Their killer and ours 

What’s the difference between Jack Kevorkian and Timothy McVeigh?

Simple. Our crackbrained government, the one the U.S. Supreme Court imposed on us, approves of mass murderer McVeigh’s decision to show suicide (his own) on television. On the other hand, Kevorkian is a bad man because he gave TV a videotape of himself helping a dying man who begged him to speed up the process.

And that makes perfect sense, if you are Attorney General John Ashcroft. He’s the twit who decided it was a good idea to grant McVeigh’s sick wish to have his May 16 execution shown on closed-circuit TV to all the survivors and relatives of the 169 victims whose lives he took with his fertilizer bomb in Oklahoma City six years ago this week.

How wonderful. McVeigh will even get to make “reasonably brief” final remarks, which likely will be carefully calculated to make himself a martyr, at least in the eyes of various militia members crouched down in the piney woods, deep in the incest belt.

For those of us who have mostly given up walking on all fours, however, it is about the most appalling decision I can remember. Conservatives like to bash liberals for encouraging what they call “immorality,” and moan that such decisions as those banning prayer in schools threaten the foundations of our culture, or Western civilization, even.

This is far worse. Those who have seen the movie Braveheart know that when the English caught Scottish rebel William Wallace back in 1305, they tortured and executed him in public before a cheering crowd that included little children. Watching people die was a popular sport for centuries, and sometimes admission was even charged.

Twenty years ago, we were rather proud that we had evolved beyond that. But Ashcroft has just taken the first giant step to re-establishing the public gallows. Yes, yes, I know the execution is supposed to be viewed “only” by 250 or so survivors. (An actual lottery will be held to determine the further lucky 10 who get to be in the very room.)

But odds are heavy that a bootleg video of his execution will be on the Web in a week, and T-shirts with his last words on sale in Royal Oak before that.

This was all, incidentally, the murderer’s own bright idea. McVeigh, who called the babies he blew up in their day care center “collateral damage,” wanted the execution nationally televised. Actually, this isn’t a normal execution at all, but in the words of this semi-shrewd psycho himself, a “state-assisted suicide.”

Months ago, he dropped all his appeals and clamored for execution. But why do we let him continue to play us? If we really wanted to punish this scum we’d do better to leave him in the People’s Institute of Anal Dilation for life, to let him think about what he did while eating slop, staring at the walls and fending off assassination attempts.

Yet if we really feel the need to execute him, why give him every opportunity to make himself a martyr? We used to know better. When the allies hung the top Nazis after the Nuremberg trials, they were executed in the dead of night, cremated, and had their ashes scattered secretly so that no one could make their location a shrine.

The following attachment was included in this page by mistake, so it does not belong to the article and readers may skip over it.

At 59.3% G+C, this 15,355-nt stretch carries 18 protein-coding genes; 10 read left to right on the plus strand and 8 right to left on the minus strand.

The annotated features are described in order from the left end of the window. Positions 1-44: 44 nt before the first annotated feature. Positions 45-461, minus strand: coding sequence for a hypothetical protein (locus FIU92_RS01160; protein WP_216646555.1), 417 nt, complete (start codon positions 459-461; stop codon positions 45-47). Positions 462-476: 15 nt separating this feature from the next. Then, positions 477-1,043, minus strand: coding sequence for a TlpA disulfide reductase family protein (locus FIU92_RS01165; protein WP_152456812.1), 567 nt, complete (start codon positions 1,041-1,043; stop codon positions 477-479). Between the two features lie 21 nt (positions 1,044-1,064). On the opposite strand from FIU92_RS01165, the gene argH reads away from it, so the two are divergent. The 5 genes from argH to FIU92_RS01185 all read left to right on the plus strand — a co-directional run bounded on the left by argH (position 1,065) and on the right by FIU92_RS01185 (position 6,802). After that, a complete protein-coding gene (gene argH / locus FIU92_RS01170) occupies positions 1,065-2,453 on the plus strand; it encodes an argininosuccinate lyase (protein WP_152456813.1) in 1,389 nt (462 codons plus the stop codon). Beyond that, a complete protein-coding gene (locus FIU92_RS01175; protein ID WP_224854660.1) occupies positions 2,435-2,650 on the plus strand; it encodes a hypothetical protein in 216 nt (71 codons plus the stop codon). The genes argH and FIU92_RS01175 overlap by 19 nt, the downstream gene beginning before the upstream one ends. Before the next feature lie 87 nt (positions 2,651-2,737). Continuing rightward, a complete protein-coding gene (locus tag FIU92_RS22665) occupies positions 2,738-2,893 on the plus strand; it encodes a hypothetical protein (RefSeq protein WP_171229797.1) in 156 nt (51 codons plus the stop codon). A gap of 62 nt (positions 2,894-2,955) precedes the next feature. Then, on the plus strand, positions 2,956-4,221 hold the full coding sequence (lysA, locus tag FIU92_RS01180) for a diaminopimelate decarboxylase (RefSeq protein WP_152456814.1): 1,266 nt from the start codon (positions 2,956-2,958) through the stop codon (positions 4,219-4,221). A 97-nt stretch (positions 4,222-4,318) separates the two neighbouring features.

Now, we are actively creating a new martyr, a sullen punk whose real reason for blowing up the federal building was probably resentment that he wasn’t good enough for the Green Berets. So he gets to go peacefully to sleep on TV, a celebrity, and unless I am happily wrong, someday sooner or later — probably sooner — some other pimple-faced misfit will commit some atrocity to “avenge” Our Heroic Martyr, Timothy McVeigh.

God love this country.

Speaking of Kevorkian: When he went to prison two years ago, he vowed to starve himself to death and to keep performing assisted suicides and euthanasia if he were ever freed, even if, as he told me more than once, “they burn me at the stake for it.”

Two years in the slam later, he now promises that if he is released on bond, he will no longer help anyone die, no matter what, unless it is legalized.

Those who believe that the hopelessly suffering should have this option have every right to be annoyed at Kevorkian, who had made assisted suicide de facto legal before squandering all that he and Geoffrey Fieger had won with his publicity-seeking euthanasia.

That having been said, Kevo has been treated uncommonly harshly, and his appeals unfairly delayed, by the legal system. Unlike Tim McVeigh, he is not allowed to do on-camera interviews or dictate the terms of his punishment. But not only is he responsible for many fewer deaths, all of his patients or clients really wanted to die.

So why not release Kevorkian on an electronic tether and to the custody of his attorney or his close friend Ruth Holmes, whose family he lived with before he was jailed?

Then, if he breaks his word, throw him back in the slam for the full 25 years, and forget him forever. Sounds like a fair bargain to me.

George Did It! All false modesty aside, in the interest of fairness, I would like to point out that George W. Bush did exactly what I suggested last week. He apologized to the Chinese and got our spies back, undoubtedly after the editors faxed him an advance copy of this column telling him to do just that. Various readers have noted I incorrectly said our bumbling craft was an Air Force plane, when it was actually a Navy one.

Naturally, I knew that all along, but thought by putting it that way I could spare the Air Force from the need to create a public embarrassment of its own.

Jack Lessenberry opines weekly for the Metro Times. E-mail letters@metrotimes.com

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